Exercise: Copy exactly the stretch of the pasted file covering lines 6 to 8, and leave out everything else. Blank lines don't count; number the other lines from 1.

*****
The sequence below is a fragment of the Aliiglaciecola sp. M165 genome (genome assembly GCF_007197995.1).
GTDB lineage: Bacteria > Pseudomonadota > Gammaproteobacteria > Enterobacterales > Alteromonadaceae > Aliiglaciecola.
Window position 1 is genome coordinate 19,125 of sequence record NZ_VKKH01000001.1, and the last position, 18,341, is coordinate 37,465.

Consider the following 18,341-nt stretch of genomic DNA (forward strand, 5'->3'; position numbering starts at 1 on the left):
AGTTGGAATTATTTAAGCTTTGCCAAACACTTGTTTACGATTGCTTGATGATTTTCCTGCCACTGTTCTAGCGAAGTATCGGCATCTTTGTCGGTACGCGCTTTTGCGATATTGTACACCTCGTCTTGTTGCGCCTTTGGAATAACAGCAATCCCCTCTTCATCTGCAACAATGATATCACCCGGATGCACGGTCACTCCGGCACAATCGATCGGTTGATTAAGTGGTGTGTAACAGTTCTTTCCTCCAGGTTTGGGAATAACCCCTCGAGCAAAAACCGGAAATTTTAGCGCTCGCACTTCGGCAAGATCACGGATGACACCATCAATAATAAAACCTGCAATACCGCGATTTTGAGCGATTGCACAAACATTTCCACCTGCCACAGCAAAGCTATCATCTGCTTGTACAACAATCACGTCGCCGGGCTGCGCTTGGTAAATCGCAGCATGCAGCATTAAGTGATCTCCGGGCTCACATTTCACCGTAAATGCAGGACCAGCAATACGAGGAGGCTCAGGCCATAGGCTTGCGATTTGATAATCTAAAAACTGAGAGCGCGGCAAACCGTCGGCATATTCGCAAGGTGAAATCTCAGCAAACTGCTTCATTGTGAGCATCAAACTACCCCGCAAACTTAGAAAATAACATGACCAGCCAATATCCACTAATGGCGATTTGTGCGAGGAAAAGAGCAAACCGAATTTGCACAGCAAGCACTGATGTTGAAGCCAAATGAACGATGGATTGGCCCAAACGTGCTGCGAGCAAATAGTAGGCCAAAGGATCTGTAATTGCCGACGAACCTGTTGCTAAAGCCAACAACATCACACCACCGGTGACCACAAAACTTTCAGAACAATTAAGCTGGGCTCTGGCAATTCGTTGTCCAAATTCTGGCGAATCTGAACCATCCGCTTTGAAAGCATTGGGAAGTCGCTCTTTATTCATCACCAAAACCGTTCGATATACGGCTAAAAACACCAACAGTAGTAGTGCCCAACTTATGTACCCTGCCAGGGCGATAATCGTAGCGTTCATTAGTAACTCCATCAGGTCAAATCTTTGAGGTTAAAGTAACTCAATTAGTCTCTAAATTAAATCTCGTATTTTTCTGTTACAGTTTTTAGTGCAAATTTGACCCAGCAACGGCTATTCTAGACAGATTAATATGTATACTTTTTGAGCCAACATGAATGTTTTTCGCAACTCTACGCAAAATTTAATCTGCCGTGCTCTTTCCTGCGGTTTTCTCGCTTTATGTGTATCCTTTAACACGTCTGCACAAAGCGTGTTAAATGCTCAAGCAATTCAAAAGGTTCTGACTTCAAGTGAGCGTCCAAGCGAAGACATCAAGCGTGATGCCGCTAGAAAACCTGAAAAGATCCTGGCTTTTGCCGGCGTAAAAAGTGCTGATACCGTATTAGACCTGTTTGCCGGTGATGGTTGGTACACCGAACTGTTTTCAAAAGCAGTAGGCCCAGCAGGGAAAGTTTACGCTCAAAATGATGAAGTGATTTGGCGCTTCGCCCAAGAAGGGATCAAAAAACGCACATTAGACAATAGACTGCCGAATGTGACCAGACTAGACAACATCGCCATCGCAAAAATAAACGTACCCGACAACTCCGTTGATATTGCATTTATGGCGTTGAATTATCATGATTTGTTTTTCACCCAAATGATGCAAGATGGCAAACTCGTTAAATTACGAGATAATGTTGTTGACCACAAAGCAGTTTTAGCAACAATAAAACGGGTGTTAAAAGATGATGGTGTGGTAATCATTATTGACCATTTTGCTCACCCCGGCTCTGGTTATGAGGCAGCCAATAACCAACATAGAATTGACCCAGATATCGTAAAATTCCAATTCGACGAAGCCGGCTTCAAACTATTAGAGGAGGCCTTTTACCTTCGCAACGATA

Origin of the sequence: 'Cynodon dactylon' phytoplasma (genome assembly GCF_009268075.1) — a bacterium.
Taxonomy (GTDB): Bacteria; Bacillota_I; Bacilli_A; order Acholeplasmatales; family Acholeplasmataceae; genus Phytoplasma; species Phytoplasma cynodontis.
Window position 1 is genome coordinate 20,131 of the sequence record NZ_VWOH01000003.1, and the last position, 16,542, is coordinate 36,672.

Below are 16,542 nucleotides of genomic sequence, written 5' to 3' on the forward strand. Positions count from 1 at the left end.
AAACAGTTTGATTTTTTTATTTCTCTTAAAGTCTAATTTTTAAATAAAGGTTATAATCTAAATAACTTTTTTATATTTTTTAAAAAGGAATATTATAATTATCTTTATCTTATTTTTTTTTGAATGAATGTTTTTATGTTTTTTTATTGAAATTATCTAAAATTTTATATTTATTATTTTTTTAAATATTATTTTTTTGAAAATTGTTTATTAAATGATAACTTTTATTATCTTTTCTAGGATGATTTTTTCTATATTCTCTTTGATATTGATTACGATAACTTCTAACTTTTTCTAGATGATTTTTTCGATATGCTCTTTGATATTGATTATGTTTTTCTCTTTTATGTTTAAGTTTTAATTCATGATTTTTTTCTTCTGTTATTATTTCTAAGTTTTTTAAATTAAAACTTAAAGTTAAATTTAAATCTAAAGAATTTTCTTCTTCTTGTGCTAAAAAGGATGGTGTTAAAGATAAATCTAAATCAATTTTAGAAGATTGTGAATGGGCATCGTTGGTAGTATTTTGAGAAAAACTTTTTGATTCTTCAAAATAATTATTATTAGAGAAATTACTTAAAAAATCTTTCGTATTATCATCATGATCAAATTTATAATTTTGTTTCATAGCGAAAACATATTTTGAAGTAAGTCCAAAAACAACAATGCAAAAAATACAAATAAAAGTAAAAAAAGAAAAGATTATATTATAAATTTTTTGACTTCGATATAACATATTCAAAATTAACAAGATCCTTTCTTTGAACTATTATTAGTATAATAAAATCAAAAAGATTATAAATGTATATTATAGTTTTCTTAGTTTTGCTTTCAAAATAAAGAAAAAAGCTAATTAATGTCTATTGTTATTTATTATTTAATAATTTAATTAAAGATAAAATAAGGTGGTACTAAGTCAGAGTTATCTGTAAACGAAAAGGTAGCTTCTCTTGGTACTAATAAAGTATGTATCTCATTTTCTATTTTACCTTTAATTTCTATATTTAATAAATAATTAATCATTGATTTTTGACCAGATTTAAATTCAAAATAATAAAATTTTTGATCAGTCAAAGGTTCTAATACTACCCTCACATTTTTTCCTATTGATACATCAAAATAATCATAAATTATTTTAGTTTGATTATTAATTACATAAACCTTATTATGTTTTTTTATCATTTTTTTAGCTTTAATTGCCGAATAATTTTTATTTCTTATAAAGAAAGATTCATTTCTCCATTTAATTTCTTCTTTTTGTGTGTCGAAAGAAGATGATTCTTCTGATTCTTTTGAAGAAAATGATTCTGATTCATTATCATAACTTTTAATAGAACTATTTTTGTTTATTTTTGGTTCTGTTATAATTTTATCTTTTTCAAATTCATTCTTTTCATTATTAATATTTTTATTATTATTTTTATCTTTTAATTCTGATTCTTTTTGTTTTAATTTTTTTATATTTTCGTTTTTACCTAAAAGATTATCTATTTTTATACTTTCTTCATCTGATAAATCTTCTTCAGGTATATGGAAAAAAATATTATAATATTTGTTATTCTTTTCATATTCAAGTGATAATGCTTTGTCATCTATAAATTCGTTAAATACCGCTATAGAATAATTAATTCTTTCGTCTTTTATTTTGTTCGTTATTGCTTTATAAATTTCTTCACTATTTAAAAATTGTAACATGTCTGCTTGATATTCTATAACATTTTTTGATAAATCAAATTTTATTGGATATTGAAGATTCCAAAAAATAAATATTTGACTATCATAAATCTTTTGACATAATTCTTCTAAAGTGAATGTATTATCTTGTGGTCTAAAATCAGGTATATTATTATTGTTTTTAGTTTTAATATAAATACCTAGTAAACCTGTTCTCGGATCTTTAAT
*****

Origin of the sequence: 'Cynodon dactylon' phytoplasma (genome assembly GCF_009268075.1) — a bacterium.
Taxonomy (GTDB): Bacteria; Bacillota_I; Bacilli_A; order Acholeplasmatales; family Acholeplasmataceae; genus Phytoplasma; species Phytoplasma cynodontis.
Window position 1 is genome coordinate 20,131 of the sequence record NZ_VWOH01000003.1, and the last position, 16,542, is coordinate 36,672.